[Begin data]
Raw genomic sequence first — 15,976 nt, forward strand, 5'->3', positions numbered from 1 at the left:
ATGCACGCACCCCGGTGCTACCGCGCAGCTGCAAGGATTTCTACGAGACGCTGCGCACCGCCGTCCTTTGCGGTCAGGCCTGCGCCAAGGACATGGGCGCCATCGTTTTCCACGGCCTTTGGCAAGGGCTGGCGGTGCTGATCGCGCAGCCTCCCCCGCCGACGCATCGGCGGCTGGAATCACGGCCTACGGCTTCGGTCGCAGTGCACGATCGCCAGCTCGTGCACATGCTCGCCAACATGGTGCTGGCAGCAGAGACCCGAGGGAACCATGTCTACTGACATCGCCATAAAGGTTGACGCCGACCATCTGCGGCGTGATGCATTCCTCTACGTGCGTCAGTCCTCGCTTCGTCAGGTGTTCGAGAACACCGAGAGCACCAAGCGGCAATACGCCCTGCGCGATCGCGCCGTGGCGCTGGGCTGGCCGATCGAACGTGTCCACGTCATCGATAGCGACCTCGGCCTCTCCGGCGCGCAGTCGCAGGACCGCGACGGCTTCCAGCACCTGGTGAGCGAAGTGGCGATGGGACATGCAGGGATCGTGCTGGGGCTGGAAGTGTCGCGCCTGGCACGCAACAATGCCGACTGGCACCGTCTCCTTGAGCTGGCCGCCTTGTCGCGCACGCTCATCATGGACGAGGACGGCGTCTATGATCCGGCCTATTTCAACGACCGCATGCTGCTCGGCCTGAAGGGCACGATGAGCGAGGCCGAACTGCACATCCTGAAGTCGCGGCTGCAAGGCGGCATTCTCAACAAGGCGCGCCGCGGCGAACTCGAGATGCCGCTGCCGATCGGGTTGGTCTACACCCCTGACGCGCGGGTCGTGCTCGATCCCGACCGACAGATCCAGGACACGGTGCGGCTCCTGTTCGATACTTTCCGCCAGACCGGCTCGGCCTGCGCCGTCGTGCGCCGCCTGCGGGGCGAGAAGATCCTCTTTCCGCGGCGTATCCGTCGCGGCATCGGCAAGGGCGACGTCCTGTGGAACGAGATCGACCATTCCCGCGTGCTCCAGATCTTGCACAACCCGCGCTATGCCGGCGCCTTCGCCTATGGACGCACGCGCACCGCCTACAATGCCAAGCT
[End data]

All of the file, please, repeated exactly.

Raw genomic sequence first — 15,976 nt, forward strand, 5'->3', positions numbered from 1 at the left:
ATGCACGCACCCCGGTGCTACCGCGCAGCTGCAAGGATTTCTACGAGACGCTGCGCACCGCCGTCCTTTGCGGTCAGGCCTGCGCCAAGGACATGGGCGCCATCGTTTTCCACGGCCTTTGGCAAGGGCTGGCGGTGCTGATCGCGCAGCCTCCCCCGCCGACGCATCGGCGGCTGGAATCACGGCCTACGGCTTCGGTCGCAGTGCACGATCGCCAGCTCGTGCACATGCTCGCCAACATGGTGCTGGCAGCAGAGACCCGAGGGAACCATGTCTACTGACATCGCCATAAAGGTTGACGCCGACCATCTGCGGCGTGATGCATTCCTCTACGTGCGTCAGTCCTCGCTTCGTCAGGTGTTCGAGAACACCGAGAGCACCAAGCGGCAATACGCCCTGCGCGATCGCGCCGTGGCGCTGGGCTGGCCGATCGAACGTGTCCACGTCATCGATAGCGACCTCGGCCTCTCCGGCGCGCAGTCGCAGGACCGCGACGGCTTCCAGCACCTGGTGAGCGAAGTGGCGATGGGACATGCAGGGATCGTGCTGGGGCTGGAAGTGTCGCGCCTGGCACGCAACAATGCCGACTGGCACCGTCTCCTTGAGCTGGCCGCCTTGTCGCGCACGCTCATCATGGACGAGGACGGCGTCTATGATCCGGCCTATTTCAACGACCGCATGCTGCTCGGCCTGAAGGGCACGATGAGCGAGGCCGAACTGCACATCCTGAAGTCGCGGCTGCAAGGCGGCATTCTCAACAAGGCGCGCCGCGGCGAACTCGAGATGCCGCTGCCGATCGGGTTGGTCTACACCCCTGACGCGCGGGTCGTGCTCGATCCCGACCGACAGATCCAGGACACGGTGCGGCTCCTGTTCGATACTTTCCGCCAGACCGGCTCGGCCTGCGCCGTCGTGCGCCGCCTGCGGGGCGAGAAGATCCTCTTTCCGCGGCGTATCCGTCGCGGCATCGGCAAGGGCGACGTCCTGTGGAACGAGATCGACCATTCCCGCGTGCTCCAGATCTTGCACAACCCGCGCTATGCCGGCGCCTTCGCCTATGGACGCACGCGCACCGCCTACAATGCCAAGCT